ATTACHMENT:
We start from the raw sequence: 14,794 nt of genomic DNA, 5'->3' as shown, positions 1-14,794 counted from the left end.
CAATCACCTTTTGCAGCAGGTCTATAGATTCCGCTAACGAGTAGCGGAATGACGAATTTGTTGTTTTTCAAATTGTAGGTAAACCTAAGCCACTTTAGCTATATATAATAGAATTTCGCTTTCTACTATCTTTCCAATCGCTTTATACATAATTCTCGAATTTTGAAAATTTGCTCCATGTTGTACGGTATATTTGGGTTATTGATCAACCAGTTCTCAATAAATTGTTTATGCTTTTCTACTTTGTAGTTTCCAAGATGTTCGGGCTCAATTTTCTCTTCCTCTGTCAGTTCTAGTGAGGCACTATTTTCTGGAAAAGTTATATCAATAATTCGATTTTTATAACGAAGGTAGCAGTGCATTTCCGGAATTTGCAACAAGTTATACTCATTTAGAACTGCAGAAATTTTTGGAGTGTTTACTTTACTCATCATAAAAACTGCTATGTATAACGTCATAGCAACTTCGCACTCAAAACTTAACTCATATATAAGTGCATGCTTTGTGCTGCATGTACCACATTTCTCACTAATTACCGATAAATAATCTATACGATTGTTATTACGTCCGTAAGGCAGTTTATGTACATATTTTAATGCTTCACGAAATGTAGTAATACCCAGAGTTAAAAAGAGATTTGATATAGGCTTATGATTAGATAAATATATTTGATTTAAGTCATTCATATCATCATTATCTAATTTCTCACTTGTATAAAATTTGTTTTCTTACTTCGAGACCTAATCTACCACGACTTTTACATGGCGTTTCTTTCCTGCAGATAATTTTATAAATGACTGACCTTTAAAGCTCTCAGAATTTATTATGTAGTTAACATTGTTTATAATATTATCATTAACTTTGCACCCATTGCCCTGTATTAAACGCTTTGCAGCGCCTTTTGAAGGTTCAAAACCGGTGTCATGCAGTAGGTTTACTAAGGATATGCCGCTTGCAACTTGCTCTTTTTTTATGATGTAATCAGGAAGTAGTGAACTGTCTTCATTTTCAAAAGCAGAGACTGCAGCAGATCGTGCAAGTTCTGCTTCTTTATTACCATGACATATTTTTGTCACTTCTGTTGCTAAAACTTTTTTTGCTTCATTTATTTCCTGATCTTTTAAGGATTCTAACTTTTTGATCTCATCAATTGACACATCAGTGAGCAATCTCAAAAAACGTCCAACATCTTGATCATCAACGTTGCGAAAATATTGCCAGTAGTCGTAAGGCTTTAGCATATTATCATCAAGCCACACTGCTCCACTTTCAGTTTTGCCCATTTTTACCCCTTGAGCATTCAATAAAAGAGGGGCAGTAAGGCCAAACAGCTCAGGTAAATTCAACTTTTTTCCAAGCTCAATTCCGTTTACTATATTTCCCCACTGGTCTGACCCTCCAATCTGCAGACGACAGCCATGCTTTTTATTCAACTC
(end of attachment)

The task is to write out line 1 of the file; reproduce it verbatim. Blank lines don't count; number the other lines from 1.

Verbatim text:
We start from the raw sequence: 14,794 nt of genomic DNA, 5'->3' as shown, positions 1-14,794 counted from the left end.